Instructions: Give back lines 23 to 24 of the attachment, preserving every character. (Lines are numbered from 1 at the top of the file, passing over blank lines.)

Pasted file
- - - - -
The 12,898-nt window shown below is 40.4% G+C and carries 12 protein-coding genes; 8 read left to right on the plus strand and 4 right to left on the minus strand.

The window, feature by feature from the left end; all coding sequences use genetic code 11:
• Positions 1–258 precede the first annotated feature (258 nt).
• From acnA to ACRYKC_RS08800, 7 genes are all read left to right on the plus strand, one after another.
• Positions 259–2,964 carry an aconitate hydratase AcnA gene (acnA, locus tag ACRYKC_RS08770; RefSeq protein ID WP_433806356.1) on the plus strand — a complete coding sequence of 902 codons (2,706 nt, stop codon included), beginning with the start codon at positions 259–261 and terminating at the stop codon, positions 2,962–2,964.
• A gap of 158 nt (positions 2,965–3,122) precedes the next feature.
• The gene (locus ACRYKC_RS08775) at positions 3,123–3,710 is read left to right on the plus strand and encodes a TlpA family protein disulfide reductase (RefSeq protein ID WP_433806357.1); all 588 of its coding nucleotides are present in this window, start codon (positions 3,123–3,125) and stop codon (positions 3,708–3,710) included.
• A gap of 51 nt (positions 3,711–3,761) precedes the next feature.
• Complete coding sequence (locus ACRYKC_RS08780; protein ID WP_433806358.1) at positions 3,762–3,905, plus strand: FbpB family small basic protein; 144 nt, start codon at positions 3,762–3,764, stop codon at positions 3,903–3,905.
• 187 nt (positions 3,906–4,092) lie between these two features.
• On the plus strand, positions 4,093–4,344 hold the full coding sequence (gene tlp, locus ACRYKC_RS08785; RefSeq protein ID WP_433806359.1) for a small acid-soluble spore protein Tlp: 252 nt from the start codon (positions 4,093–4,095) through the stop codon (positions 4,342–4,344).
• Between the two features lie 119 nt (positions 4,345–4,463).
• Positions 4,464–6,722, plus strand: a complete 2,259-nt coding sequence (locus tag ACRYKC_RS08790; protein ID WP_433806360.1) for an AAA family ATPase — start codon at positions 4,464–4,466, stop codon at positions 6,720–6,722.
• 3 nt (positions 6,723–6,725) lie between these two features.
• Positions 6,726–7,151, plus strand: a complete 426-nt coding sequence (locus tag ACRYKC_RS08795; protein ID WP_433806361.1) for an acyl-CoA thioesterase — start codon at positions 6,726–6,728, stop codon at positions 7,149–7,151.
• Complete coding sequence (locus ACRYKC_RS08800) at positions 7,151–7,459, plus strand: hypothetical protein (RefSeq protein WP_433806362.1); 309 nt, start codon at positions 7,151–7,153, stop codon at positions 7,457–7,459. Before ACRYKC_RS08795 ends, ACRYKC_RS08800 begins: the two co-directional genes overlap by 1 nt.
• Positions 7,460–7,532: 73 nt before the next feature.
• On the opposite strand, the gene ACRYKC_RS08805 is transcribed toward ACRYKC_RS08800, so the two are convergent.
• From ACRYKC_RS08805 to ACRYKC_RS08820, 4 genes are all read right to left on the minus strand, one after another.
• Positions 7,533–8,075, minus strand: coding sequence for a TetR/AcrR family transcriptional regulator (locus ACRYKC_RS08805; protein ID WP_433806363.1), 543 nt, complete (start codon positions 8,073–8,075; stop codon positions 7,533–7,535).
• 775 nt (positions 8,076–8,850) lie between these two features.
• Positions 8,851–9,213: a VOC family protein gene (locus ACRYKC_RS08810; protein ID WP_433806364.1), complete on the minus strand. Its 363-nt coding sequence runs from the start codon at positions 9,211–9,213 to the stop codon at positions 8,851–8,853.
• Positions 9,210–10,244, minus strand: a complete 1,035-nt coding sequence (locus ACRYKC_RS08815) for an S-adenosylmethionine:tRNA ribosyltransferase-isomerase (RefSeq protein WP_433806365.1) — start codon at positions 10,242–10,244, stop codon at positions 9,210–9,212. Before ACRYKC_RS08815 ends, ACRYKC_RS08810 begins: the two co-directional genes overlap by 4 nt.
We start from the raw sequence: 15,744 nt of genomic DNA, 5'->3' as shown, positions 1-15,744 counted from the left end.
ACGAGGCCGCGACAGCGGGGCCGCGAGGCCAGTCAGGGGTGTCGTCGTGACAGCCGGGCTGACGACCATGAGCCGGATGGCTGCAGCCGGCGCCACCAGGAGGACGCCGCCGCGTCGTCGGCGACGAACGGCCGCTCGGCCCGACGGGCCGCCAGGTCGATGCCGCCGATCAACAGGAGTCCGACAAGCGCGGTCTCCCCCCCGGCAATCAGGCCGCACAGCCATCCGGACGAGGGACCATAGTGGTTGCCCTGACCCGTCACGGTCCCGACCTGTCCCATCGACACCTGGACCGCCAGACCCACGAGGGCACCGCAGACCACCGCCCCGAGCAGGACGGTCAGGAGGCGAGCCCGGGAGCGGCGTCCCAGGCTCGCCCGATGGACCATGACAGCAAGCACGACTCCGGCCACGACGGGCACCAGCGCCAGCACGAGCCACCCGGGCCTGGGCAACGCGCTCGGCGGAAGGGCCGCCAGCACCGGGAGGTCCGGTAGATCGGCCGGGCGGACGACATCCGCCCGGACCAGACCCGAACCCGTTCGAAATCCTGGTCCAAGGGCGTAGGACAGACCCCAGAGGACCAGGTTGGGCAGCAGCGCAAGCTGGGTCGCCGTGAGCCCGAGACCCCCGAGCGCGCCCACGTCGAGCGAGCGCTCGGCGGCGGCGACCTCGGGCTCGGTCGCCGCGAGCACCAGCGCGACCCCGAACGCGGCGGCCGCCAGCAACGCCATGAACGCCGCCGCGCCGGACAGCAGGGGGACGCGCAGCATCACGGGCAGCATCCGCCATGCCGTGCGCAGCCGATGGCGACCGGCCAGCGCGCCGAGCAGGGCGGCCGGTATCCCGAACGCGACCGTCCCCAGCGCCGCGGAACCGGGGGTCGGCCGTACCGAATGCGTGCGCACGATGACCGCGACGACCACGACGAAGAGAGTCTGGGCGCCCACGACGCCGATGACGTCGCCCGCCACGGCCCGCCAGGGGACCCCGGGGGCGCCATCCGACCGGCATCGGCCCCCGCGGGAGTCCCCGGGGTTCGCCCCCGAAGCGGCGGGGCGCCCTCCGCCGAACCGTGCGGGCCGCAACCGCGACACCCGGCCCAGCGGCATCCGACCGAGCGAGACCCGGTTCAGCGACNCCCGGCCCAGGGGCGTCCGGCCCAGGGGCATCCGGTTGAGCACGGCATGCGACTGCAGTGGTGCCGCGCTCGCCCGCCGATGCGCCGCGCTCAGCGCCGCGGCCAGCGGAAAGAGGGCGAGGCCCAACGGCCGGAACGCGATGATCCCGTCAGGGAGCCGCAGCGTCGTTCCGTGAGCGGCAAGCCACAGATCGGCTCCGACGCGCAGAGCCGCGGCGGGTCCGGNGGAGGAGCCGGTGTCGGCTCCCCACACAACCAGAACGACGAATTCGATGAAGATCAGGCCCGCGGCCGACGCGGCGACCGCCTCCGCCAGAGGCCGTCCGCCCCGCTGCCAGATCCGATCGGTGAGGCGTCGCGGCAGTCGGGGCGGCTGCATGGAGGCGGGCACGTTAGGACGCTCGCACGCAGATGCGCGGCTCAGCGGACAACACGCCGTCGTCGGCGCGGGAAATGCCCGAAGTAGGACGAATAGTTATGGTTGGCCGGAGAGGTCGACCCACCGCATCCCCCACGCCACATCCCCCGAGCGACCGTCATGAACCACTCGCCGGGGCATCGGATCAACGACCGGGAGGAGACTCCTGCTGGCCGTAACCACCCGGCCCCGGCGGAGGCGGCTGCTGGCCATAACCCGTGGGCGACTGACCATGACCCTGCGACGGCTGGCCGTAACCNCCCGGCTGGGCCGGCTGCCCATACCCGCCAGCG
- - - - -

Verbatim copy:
• Positions 9,210–10,244, minus strand: a complete 1,035-nt coding sequence (locus ACRYKC_RS08815) for an S-adenosylmethionine:tRNA ribosyltransferase-isomerase (RefSeq protein WP_433806365.1) — start codon at positions 10,242–10,244, stop codon at positions 9,210–9,212. Before ACRYKC_RS08815 ends, ACRYKC_RS08810 begins: the two co-directional genes overlap by 4 nt.
We start from the raw sequence: 15,744 nt of genomic DNA, 5'->3' as shown, positions 1-15,744 counted from the left end.